What Are Some of the Benefits of a Human Resources Information System?

Benefits of a human resources information system include reducing the amount of time human resources personnel spend completing tasks, increasing the organization of company documents and policies, empowering employees to self-manage benefits and connecting various departments through a single interface. The system also helps manage recruitment and training processes.

A human resources information system is a program that allows the HR department of a company to manage all the aspects of the job in a single location while also increasing productivity and transparency between departments. These systems typically contain tools to manage data such as employee personal information, company records, benefits options and payroll files, offering unique access portals for managers and administrators in the appropriate sectors of the company. As such, HR personnel can quickly access information and transfer it to the appropriate documents rather than checking multiple systems or having to fill out paperwork by hand.

Many companies use these systems to create employee self-service sites that allow for individual management of pay stubs and elections for benefits such as health insurance, retirement plans and commuter expenses. Human resource departments are also able to create centralized copies of documents such as employee handbooks or specific policies to share amongst employees, ensuring that everyone has access to the most recent version of the documents. Another use of the systems is to track applicants for new positions, assign tasks for recruiters and manage training documents for new employees.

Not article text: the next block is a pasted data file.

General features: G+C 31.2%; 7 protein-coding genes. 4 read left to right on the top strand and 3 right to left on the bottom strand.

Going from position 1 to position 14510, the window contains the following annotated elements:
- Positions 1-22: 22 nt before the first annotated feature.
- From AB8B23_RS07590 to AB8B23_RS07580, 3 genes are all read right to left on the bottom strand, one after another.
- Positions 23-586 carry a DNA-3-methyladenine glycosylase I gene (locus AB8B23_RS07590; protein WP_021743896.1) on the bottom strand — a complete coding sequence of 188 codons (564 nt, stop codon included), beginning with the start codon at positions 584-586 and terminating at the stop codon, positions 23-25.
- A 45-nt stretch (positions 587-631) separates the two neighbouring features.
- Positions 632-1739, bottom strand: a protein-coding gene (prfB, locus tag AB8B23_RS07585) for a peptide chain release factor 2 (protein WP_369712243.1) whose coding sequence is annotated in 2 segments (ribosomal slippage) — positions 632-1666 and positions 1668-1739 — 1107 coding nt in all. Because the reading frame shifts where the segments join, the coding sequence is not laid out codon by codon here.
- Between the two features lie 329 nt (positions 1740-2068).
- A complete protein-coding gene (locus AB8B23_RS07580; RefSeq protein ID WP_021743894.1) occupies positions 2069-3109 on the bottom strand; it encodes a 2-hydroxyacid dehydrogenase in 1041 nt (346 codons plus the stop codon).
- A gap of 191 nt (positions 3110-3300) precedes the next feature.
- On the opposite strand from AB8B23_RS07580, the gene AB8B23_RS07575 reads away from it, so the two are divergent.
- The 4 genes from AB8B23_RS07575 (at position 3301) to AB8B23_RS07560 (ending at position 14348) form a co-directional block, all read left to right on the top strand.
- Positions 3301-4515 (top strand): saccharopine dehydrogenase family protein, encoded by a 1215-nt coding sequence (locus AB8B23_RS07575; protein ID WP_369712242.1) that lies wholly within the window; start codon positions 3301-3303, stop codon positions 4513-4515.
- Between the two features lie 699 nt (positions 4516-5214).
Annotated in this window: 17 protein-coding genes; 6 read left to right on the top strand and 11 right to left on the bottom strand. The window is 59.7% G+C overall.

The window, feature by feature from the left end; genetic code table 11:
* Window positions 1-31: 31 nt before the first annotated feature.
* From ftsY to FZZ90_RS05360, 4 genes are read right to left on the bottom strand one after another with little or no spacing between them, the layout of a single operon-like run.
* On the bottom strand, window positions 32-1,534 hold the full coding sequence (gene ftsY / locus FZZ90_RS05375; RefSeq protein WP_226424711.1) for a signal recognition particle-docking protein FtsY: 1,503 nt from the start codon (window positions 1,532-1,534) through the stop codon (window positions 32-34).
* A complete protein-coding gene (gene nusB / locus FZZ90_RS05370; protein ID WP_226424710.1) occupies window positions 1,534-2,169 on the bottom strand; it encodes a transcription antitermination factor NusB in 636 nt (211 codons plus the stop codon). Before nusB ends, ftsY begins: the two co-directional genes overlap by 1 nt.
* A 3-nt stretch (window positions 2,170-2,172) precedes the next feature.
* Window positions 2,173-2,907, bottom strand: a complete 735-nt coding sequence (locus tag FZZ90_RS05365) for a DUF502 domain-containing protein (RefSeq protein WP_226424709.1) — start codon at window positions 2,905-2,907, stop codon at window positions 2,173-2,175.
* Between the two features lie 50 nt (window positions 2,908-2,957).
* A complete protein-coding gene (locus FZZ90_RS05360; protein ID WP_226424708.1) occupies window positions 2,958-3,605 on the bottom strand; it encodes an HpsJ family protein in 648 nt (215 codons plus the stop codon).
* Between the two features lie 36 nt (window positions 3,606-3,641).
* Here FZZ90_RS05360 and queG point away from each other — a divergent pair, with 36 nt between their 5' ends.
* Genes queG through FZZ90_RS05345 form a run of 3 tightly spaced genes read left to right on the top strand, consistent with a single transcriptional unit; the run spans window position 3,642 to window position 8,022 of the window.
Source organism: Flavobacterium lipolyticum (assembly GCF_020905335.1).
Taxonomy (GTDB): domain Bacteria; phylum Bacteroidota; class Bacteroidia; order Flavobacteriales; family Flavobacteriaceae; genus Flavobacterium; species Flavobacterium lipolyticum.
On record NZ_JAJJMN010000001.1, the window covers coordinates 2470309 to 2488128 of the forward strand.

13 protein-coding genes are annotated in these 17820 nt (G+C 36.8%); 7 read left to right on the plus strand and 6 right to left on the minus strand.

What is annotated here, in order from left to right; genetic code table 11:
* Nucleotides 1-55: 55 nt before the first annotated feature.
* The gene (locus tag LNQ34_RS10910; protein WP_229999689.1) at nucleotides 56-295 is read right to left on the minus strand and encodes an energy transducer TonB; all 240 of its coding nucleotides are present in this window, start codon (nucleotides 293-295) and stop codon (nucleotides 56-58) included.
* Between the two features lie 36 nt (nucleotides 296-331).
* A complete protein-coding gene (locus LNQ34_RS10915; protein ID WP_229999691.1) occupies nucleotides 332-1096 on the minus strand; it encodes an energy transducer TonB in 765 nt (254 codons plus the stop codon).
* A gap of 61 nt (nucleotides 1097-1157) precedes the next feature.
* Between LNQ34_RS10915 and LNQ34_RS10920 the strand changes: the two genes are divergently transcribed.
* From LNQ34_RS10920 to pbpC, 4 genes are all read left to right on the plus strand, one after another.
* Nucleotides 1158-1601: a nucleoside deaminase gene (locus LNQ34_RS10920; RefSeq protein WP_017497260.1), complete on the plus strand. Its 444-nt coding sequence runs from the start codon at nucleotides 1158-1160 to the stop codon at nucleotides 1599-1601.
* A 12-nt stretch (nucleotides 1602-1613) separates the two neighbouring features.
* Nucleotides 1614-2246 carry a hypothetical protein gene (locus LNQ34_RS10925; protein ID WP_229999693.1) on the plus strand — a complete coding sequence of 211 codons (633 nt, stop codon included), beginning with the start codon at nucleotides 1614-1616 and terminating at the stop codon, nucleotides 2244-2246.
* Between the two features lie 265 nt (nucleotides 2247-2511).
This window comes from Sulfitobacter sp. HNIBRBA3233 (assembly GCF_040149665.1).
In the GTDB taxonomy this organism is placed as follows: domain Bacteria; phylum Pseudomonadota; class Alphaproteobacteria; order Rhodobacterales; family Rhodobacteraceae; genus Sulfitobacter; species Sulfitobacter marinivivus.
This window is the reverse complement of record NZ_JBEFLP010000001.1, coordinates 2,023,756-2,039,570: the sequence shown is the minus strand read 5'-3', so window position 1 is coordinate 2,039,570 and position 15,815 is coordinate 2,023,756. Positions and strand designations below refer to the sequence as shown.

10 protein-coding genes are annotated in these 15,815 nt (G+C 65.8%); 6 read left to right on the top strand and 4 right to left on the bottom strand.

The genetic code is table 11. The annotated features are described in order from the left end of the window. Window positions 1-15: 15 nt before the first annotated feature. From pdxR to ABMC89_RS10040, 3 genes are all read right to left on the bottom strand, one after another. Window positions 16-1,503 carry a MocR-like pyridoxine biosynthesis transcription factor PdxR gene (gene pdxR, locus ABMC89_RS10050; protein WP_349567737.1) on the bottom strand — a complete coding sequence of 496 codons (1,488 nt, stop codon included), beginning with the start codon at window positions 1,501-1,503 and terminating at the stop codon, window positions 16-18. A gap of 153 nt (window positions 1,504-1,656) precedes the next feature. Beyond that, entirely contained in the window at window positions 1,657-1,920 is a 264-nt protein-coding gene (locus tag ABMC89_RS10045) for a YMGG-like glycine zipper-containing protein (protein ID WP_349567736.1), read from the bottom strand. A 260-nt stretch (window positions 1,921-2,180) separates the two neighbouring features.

Human resource information systems also allow employees and managers to find organizational and task information without consulting human resource representatives. These self-service features reduce unnecessary interactions and free up time to work on more relevant projects. Some limitations of human resource information systems include the high costs incurred in acquiring and maintaining the systems, human error during information input, and technical malfunctions that may undermine the accrued benefits.